In this woman’s case, the share house where she lived contained ten units. Other than her, they were being rented by five single men and one single father. As far as which of these men might be getting it on with the woman, Kunitachi City didn’t say because they didn’t actually interview the woman or otherwise carry out a firsthand investigation. They simply learned that she was living in a share house and concluded that such an arrangement violates the conditions of the allowance.
After Tokyo Shimbun covered the woman’s story, she received a lot of sympathy from readers, especially other single mothers, many of whom have had similar experiences. Japan’s welfare system has always operated from a base of mistrust, the idea being that the state is easily cheated. We’ve heard dozens of stories of single mothers being refused benefits due to outward signs of “extravagance,” such as owning a television. And forget about having a car. By this same token, welfare offices look askance at boyfriends, even when they don’t live with the applicant, since they believe that anyone who maintains a sexual relationship with the applicant is likely providing them with funds or other material assistance.
The uproar over the woman’s case became loud enough that even the governor of Tokyo, Yoichi Masuzoe, commented on it. During one of his regular press conferences he said that the prefecture would study the matter more, since “lifestyles have changed” over the years, not to mention “housing styles.” It has been more than 30 years since the welfare ministry issued a directive stating that a “single parent” in a “jijitsukon relationship” is disqualified to receive state assistance, but the directive does not specify how jijitsukon in determined. Does there need to be eyewitness testimony? Does a welfare officer have to have proof that the couple in question is having sex? Talk about the government forcing its way into people’s bedrooms.
What has gotten lost in the controversy is that the woman cannot afford to raise her daughter, who starts elementary school this April, on her income alone. Single mothers are probably the lowest paid demographic in Japan. Seventy percent receive the child allowance, while 50 percent of single fathers also receive it. Together they represent 1.07 million people.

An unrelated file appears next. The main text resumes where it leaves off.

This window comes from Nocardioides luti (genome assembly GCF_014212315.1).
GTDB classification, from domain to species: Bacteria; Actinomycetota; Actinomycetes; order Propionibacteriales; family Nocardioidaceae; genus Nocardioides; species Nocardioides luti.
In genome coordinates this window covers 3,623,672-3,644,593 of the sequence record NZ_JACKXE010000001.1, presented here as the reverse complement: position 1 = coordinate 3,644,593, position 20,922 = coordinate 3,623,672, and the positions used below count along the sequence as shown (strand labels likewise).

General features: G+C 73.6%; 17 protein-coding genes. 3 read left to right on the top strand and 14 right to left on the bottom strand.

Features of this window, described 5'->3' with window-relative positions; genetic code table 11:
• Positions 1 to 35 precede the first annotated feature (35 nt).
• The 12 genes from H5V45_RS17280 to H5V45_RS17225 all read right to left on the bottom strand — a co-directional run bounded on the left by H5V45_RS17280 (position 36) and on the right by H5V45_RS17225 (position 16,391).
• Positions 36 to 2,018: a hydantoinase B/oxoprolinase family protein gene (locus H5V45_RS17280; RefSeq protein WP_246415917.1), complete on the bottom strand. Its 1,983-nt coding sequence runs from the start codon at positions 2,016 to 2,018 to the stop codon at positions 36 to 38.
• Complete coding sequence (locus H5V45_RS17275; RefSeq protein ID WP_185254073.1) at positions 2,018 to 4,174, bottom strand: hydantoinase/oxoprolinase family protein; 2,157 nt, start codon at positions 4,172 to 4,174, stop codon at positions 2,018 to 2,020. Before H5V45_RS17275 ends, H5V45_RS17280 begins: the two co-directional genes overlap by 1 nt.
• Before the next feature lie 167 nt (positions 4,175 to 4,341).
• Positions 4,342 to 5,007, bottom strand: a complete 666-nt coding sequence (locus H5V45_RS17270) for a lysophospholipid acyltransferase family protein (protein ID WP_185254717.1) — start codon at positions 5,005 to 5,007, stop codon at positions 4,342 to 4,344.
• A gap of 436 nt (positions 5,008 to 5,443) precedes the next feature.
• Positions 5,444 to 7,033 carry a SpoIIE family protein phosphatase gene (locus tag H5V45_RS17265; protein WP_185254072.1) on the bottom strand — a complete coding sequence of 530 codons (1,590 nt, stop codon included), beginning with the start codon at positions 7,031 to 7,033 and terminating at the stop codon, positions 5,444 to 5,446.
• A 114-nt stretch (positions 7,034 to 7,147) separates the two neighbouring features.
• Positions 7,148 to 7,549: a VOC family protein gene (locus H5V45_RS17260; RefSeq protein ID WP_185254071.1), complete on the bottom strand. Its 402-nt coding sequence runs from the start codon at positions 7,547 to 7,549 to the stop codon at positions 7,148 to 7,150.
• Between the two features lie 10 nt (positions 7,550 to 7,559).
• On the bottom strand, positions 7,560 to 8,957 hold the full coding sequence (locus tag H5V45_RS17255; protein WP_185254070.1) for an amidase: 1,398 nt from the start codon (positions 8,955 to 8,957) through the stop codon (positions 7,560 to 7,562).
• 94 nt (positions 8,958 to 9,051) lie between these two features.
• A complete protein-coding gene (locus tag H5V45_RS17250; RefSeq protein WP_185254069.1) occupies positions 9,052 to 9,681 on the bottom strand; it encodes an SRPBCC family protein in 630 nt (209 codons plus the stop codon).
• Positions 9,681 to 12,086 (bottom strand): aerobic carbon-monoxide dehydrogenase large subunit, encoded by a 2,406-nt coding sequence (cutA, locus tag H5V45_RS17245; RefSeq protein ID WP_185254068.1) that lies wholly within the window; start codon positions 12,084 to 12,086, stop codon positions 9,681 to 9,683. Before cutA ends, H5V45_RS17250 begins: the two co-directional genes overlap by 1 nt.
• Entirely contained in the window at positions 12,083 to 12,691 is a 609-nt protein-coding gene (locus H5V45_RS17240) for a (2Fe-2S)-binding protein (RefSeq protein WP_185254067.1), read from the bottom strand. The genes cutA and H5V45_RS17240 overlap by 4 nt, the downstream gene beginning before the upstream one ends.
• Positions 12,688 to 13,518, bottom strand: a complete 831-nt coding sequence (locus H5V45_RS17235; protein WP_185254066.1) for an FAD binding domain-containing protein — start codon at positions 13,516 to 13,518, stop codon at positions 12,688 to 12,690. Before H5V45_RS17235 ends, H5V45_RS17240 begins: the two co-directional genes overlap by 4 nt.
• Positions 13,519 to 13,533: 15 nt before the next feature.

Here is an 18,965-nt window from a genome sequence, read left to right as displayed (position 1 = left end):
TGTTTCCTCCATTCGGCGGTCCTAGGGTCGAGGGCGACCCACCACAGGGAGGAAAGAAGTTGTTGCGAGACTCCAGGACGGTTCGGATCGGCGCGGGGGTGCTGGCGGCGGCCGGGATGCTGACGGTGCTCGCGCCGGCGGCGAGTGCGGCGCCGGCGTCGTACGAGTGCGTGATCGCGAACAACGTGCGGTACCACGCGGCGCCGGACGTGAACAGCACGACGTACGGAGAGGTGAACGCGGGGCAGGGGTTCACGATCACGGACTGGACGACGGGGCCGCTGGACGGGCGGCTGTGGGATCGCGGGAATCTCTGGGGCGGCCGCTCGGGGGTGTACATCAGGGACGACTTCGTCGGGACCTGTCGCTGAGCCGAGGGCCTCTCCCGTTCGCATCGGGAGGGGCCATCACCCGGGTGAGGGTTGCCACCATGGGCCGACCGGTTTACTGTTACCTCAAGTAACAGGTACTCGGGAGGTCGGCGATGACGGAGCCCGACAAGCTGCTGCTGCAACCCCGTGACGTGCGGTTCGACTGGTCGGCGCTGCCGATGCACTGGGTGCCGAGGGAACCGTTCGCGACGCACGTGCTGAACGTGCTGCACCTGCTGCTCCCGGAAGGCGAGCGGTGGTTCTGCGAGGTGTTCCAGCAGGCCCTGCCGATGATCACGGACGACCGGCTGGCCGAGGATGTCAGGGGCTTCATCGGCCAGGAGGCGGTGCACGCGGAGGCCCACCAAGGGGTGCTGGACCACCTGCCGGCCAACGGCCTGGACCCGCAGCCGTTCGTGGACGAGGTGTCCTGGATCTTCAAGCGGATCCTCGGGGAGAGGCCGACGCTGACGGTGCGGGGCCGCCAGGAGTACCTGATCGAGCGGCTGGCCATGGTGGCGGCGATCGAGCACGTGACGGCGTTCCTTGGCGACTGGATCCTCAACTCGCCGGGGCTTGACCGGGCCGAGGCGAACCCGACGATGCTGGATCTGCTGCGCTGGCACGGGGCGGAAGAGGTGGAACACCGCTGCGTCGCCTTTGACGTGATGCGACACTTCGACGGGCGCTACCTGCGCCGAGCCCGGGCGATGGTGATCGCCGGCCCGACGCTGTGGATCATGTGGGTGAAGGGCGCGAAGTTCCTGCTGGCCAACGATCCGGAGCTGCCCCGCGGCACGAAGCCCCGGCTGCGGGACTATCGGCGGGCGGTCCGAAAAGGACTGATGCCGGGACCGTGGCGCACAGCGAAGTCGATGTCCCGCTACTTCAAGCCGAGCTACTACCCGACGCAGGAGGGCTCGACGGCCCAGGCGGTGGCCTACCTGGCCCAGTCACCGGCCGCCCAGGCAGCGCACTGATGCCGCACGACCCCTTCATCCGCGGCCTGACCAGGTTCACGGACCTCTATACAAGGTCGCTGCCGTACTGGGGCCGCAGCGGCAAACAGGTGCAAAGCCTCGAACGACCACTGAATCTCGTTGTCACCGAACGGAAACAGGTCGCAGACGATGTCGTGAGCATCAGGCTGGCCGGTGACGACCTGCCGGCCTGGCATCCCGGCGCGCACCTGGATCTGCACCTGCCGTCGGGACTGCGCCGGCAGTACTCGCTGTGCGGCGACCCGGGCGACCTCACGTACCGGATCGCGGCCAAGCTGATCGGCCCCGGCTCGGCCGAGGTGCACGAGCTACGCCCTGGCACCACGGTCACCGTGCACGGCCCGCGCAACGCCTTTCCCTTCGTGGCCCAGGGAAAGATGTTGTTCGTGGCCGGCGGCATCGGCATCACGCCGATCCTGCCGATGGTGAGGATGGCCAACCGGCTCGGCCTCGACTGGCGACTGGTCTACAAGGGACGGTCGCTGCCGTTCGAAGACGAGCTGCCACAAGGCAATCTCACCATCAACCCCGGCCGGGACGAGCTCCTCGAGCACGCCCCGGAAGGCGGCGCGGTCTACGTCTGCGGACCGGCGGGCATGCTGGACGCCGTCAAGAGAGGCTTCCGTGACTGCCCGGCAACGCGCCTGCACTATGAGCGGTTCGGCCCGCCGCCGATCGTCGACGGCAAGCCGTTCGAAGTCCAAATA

Last week, the welfare ministry waded into the argument by meeting with various welfare section heads of local governments. The ministry asked them to “revise” their notifications about how to process applications for the child allowance by removing any mention in their online or printed notices about “disqualifications for living with a member of the opposite sex at the same address.” Meanwhile, other media have uncovered more cases–one in Setagaya Ward, another in Itabashi Ward–of single mothers having their allowances cancelled for similar reasons. But simply changing the “notification” isn’t going to stop individual local governments from making snap judgments based on old prejudices. Laws need to be changed, and bureaucrats need to be schooled.
So…female or male only sharehouses? Or can they avoid being bothered by adding another hyphen and room # to their address?
We assume this particular problem doesn’t apply to gender-specific share houses, but most of the ones we’ve seen, either on the net or in person, are coed. And adding a room number to the address might not make any difference since the welfare section uses juminhyo (residence cards), which only reference legally registered addresses.
another helpful post, thanks a lot
Good article, thanks. Far from being cozy casual arrangements where friends live together like in a television sitcom, many ‘share’ facilities are of a shocking standard and rapaciously run for profit, often below the legal radar. One reads stories of dozens of windowless boxes, complete lack of privacy, etc.